In 2004-2005, a series of ten workshops where held at the Collège International de Philosophie in order to formulate a new political grammar of the postmodern.
Bio-politics, bio-powers, control, multitude, people, war, borders, dependency and interdependency, State, nation, common, difference, resistance, subjective rights, revolution, freedom, democracy….: these are a few of the themes addressed in these experimental laboratories. Post-modernity, as Antonio Negri describes it for us, takes the appearance of a porcelain fabric, and with our ineptness and difficulties to anticipate future developments we might well create serious damages for the generations to come. Two beliefs founded this project: firstly, that the ‘short century’ – 1917 to 1968 - the time of the rise of socialism and critical thought – is now gone; secondly, that all of modernity’s political categories, along with socialism, have also lost their relevance.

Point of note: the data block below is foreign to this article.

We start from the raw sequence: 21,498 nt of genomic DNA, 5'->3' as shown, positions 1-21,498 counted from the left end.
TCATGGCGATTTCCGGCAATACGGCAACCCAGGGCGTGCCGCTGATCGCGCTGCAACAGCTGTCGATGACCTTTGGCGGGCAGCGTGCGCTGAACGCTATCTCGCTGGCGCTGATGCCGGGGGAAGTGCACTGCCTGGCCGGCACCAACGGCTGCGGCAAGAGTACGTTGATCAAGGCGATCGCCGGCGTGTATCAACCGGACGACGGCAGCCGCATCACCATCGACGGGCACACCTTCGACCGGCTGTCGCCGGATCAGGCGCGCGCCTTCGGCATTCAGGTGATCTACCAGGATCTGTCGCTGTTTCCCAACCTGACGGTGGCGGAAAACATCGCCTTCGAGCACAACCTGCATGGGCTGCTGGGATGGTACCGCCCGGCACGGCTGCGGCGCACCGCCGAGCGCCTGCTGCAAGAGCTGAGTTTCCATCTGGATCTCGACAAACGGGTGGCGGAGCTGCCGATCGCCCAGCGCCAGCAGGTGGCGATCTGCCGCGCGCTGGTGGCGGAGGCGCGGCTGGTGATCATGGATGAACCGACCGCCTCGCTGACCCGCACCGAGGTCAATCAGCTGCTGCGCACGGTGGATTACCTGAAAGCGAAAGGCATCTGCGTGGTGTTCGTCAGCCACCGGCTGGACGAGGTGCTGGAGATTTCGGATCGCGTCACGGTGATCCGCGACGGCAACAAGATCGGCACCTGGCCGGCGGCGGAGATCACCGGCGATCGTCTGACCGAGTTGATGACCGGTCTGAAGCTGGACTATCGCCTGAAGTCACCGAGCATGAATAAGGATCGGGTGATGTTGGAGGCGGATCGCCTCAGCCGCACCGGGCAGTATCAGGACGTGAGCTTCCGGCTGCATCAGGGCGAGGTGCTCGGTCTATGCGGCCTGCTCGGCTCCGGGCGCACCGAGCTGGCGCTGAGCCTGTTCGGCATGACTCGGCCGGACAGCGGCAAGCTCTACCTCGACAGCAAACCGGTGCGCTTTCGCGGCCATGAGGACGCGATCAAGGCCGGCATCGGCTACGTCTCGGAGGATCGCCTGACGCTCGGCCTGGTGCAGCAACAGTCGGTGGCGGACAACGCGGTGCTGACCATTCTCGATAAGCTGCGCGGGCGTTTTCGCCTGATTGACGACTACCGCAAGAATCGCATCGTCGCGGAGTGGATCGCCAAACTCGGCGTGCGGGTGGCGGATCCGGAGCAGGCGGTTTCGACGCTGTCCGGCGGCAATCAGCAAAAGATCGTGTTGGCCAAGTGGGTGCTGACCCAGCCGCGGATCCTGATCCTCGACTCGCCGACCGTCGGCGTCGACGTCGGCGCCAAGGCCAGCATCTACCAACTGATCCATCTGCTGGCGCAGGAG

Confronted with an intolerable reality, indignation but also revolutionary hope and the will to transform the world now take new forms and have to be interpreted anew. In the impassioned debates recounted in this book, Antonio Negri tries to describe the formation of a new political horizon, looking for a way to define the new practices and modes of expression of democracy.
Antonio Negri is a philosopher and essay writer. He was a political and social activist in the 1960s and 1970s in Europe. He taught political sciences for years and is the author of numerous books on political philosophy including: Marx après Marx (Christian Bourgois, 1979); L'Anomalie sauvage. Puissance et pouvoir chez Baruch Spinoza (PUF, 1983), Le pouvoir constituant (PUF, 1997), Kairòs, Alma Venus, Multitude (Calmann-Lévy, 2000); Empire (Exils, 2000) and Multitude (La Découverte, 2004) in collaboration with Michael Hardt.